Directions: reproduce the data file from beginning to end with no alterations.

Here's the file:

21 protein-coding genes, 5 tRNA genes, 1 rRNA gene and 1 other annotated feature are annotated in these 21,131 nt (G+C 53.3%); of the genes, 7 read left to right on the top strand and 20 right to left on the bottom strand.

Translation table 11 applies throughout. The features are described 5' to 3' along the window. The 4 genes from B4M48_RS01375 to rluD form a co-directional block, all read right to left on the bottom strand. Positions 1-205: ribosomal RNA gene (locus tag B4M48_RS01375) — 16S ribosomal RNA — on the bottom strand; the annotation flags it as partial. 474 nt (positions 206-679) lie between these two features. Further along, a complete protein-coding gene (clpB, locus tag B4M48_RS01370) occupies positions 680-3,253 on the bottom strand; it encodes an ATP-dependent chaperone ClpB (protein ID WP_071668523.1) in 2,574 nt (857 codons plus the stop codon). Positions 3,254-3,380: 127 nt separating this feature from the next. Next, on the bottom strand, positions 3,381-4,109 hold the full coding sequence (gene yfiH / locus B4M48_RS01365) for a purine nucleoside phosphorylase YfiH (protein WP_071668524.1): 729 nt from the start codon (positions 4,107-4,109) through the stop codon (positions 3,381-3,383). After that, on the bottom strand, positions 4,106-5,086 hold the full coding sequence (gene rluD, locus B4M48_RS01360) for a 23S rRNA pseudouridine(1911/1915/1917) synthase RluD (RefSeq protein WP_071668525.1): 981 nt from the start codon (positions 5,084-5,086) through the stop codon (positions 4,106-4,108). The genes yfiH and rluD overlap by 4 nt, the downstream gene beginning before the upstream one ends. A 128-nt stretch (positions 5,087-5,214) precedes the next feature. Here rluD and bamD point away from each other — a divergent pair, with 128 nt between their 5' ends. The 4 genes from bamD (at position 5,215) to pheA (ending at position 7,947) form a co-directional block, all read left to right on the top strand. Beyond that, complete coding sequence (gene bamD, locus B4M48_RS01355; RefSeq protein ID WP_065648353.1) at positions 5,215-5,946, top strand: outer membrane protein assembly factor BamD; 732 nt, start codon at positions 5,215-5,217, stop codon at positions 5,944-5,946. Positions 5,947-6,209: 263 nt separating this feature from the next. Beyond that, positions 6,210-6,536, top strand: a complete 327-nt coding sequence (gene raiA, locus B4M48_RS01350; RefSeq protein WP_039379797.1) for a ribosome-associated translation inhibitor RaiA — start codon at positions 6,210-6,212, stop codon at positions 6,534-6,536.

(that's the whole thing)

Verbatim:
21 protein-coding genes, 5 tRNA genes, 1 rRNA gene and 1 other annotated feature are annotated in these 21,131 nt (G+C 53.3%); of the genes, 7 read left to right on the top strand and 20 right to left on the bottom strand.

Translation table 11 applies throughout. The features are described 5' to 3' along the window. The 4 genes from B4M48_RS01375 to rluD form a co-directional block, all read right to left on the bottom strand. Positions 1-205: ribosomal RNA gene (locus tag B4M48_RS01375) — 16S ribosomal RNA — on the bottom strand; the annotation flags it as partial. 474 nt (positions 206-679) lie between these two features. Further along, a complete protein-coding gene (clpB, locus tag B4M48_RS01370) occupies positions 680-3,253 on the bottom strand; it encodes an ATP-dependent chaperone ClpB (protein ID WP_071668523.1) in 2,574 nt (857 codons plus the stop codon). Positions 3,254-3,380: 127 nt separating this feature from the next. Next, on the bottom strand, positions 3,381-4,109 hold the full coding sequence (gene yfiH / locus B4M48_RS01365) for a purine nucleoside phosphorylase YfiH (protein WP_071668524.1): 729 nt from the start codon (positions 4,107-4,109) through the stop codon (positions 3,381-3,383). After that, on the bottom strand, positions 4,106-5,086 hold the full coding sequence (gene rluD, locus B4M48_RS01360) for a 23S rRNA pseudouridine(1911/1915/1917) synthase RluD (RefSeq protein WP_071668525.1): 981 nt from the start codon (positions 5,084-5,086) through the stop codon (positions 4,106-4,108). The genes yfiH and rluD overlap by 4 nt, the downstream gene beginning before the upstream one ends. A 128-nt stretch (positions 5,087-5,214) precedes the next feature. Here rluD and bamD point away from each other — a divergent pair, with 128 nt between their 5' ends. The 4 genes from bamD (at position 5,215) to pheA (ending at position 7,947) form a co-directional block, all read left to right on the top strand. Beyond that, complete coding sequence (gene bamD, locus B4M48_RS01355; RefSeq protein ID WP_065648353.1) at positions 5,215-5,946, top strand: outer membrane protein assembly factor BamD; 732 nt, start codon at positions 5,215-5,217, stop codon at positions 5,944-5,946. Positions 5,947-6,209: 263 nt separating this feature from the next. Beyond that, positions 6,210-6,536, top strand: a complete 327-nt coding sequence (gene raiA, locus B4M48_RS01350; RefSeq protein WP_039379797.1) for a ribosome-associated translation inhibitor RaiA — start codon at positions 6,210-6,212, stop codon at positions 6,534-6,536.